If you like this, try...

The Improbable Theory of Ana and Zak by Brian Katcher

The Improbable Theory of Ana and Zak by Brian Katcher

Release Date: May 19, 2015
Publisher: Katherine Tegen Books
Rated: YA 14+
Format: eGalley
Source: Edelweiss
Buy: AmazonThe Book Depository
Goodreads Website

It all begins when Ana Watson's little brother, Clayton, secretly ditches the quiz bowl semifinals to go to the Washingcon sci-fi convention on what should have been a normal, résumé-building school trip.

If slacker Zak Duquette hadn't talked up the geek fan fest so much, maybe Clayton wouldn't have broken nearly every school rule or jeopardized Ana’s last shot at freedom from her uptight parents.


Now, teaming up with Duquette is the only way for Ana to chase down Clayton in the sea of orcs, zombies, bikini-clad princesses, Trekkies, and Smurfs. After all, one does not simply walk into Washingcon.


But in spite of Zak's devil-may-care attitude, he has his own reasons for being as lost as Ana–and Ana may have more in common with him than she thinks. Ana and Zak certainly don’t expect the long crazy night, which begins as a nerdfighter manhunt, to transform into so much more…

I was flipping through my kindle and found The Improbable Theory of Ana and Zak. I remember being pretty excited for this one way back when, but never actually got around to reading it. I mean, with a cute title and cover like that, the promise of a wild night set at a convention...what's not to want? Well, I finally did it folks. I dug into it, and wowie wow wow–why didn't I read this one before?! I love quirky contemporaries that place a person-meets-person story in an interesting setting, and this one was so original!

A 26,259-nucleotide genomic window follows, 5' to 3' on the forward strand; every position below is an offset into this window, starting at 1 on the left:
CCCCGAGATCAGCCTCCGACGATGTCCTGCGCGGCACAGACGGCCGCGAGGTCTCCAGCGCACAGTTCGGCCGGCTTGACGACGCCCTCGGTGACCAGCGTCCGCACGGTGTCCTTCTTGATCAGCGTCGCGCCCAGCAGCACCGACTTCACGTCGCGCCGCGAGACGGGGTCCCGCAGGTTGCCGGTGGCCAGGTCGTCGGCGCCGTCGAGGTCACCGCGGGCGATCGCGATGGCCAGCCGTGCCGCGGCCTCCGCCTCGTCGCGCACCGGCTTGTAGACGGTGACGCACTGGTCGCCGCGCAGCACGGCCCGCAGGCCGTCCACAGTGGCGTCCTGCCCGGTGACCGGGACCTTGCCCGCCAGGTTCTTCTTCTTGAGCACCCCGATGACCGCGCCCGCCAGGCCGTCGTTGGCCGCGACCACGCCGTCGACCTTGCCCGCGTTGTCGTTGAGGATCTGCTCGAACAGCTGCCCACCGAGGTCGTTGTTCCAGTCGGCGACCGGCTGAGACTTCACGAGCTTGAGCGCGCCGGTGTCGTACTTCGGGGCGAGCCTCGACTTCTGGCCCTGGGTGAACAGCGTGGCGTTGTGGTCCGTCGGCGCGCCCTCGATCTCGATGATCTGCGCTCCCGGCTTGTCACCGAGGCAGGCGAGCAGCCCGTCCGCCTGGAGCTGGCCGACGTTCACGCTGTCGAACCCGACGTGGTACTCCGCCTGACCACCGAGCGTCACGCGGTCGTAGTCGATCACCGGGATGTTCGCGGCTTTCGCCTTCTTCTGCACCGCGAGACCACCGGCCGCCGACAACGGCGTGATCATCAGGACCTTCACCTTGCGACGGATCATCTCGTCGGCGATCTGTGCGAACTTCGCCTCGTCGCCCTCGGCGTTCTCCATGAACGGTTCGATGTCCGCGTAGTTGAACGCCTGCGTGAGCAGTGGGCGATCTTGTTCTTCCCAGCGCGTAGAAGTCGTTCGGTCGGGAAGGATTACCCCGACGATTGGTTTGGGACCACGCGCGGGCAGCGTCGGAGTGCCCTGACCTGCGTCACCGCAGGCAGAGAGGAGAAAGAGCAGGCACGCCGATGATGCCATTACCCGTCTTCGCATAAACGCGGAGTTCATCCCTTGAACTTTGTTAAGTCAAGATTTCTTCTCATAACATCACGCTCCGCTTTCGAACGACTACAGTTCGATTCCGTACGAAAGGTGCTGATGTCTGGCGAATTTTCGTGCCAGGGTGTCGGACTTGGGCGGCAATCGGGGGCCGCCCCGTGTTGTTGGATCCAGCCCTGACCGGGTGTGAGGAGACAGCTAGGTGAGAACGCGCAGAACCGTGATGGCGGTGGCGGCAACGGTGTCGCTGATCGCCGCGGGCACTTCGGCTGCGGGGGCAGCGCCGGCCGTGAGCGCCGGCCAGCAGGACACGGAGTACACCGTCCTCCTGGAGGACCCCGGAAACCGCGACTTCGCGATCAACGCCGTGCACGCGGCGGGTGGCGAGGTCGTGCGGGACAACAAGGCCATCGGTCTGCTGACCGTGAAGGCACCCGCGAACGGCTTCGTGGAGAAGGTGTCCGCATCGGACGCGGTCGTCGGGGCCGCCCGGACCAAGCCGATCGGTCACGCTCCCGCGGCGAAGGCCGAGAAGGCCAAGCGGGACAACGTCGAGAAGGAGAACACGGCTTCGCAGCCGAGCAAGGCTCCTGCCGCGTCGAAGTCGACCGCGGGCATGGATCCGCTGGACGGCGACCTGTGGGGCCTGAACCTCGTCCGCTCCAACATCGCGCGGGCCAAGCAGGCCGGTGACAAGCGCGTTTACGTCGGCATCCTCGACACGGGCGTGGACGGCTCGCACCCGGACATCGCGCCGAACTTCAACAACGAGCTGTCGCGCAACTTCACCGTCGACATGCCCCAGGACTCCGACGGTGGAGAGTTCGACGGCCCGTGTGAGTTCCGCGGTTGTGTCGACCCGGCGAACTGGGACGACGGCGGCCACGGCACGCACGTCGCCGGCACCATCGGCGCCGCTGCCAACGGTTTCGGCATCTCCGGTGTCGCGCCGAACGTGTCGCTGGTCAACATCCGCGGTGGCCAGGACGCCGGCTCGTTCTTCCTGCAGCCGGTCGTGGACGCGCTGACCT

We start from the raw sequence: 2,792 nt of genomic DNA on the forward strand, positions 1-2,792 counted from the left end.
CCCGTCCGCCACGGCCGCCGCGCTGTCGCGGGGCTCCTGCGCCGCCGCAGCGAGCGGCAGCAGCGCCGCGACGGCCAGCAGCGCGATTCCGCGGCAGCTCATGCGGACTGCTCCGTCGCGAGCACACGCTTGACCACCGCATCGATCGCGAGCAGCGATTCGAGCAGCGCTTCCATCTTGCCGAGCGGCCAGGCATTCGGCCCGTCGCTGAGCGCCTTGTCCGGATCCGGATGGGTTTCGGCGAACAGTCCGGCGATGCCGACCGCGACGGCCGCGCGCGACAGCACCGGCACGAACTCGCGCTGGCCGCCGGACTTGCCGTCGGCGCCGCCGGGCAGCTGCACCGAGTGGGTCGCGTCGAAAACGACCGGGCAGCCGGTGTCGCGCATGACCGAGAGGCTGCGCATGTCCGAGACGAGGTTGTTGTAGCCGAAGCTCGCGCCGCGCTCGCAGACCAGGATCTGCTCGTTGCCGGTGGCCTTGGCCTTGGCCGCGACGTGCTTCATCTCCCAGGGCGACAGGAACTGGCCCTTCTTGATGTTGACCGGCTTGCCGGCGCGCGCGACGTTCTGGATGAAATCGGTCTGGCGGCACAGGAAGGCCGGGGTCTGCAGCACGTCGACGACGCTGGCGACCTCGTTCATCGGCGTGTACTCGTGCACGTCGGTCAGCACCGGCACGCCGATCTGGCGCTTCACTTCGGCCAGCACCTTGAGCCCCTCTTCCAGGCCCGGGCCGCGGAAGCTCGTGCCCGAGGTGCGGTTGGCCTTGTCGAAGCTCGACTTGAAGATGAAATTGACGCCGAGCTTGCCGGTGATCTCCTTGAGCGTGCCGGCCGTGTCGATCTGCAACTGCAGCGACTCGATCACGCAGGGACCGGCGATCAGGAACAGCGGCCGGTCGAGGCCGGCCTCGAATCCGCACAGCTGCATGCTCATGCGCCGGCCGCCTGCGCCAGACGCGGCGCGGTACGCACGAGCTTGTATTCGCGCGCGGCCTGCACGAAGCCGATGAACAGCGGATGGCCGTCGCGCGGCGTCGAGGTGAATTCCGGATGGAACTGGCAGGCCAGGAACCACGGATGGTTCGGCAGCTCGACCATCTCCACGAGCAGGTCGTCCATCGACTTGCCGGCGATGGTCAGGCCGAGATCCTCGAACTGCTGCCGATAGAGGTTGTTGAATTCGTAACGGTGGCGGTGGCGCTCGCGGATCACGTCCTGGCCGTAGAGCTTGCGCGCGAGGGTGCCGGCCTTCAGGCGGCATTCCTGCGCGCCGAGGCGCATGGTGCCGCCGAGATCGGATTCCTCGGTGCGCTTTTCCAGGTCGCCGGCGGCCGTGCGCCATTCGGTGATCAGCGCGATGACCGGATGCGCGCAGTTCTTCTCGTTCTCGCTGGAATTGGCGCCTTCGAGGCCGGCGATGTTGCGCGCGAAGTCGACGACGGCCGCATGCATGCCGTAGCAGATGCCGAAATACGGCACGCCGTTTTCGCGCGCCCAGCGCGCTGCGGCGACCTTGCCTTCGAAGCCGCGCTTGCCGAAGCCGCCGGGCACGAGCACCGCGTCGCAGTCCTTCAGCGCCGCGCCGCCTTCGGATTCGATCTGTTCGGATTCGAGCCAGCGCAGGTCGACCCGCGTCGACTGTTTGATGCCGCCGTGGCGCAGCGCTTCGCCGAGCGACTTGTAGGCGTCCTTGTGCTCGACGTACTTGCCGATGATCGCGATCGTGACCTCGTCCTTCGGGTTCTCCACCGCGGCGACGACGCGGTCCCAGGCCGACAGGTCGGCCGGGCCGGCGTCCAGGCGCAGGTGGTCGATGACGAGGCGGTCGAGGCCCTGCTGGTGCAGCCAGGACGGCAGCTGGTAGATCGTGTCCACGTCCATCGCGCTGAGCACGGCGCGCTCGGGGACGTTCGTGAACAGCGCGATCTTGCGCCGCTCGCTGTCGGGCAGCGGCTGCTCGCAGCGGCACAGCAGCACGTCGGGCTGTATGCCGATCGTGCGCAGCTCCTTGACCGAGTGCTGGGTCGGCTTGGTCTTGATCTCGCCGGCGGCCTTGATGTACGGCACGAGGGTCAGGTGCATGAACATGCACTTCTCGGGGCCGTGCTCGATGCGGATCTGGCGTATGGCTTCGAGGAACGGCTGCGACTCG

I've never been to a comic/science-fiction convention before but it sounds AWESOME. I'm sure the mishaps that Ana and Zak go through aren't the usual scenario, but oh my goodness, it actually sounds great. However, I don't know too much about Star Wars and Star Trek, and all the other science-fiction-y/high fantasy things out there, other than Game of Thrones and Lord of the Rings. Still...it does sound like a ton of fun. There are some wacky situations present folks. Bound to raise an eyebrow (or two), but damn, reading this book was so much fun. There were some funny quips here and there–even during the final third of the book, despite the fact it took a turn for the ridiculous and highly-unrealistic.

My only problem with this book came down to the two main characters. Don't get me wrong–they were well-rounded and I liked them in general. I liked Ana's character–I get why she would be super high-strung. However, I didn't appreciate Zak's constant commentary about things, and Ana's constant judgement of many of the women at this convention. Jeez. Zak's full of surprises though, I'll give him that, even though I found his cockiness a little annoying. Other than this though, I thought that both these characters had a lot of heart to them and that they were very real. It was just the little things that bugged me.

It's crazy that a majority of this book takes place in one night. Told through alternating perspectives, The Improbable Theory of Ana and Zak was an incident-packed, laugh inducing story that readers are bound to love. You're definitely in for a wild ride!


If you like this, try...

The Golden Compass Blog Tour: Review

The Golden Compass by Philip Pullman

Release Date: July 1995
Publisher: Penguin Random House
Series: His Dark Materials, Book 1
Rated: MG 12+
Format: Paperback (my edition is a bind up of the His Dark Materials series)
Source: Bought
Buy: AmazonThe Book Depository
Goodreads  Website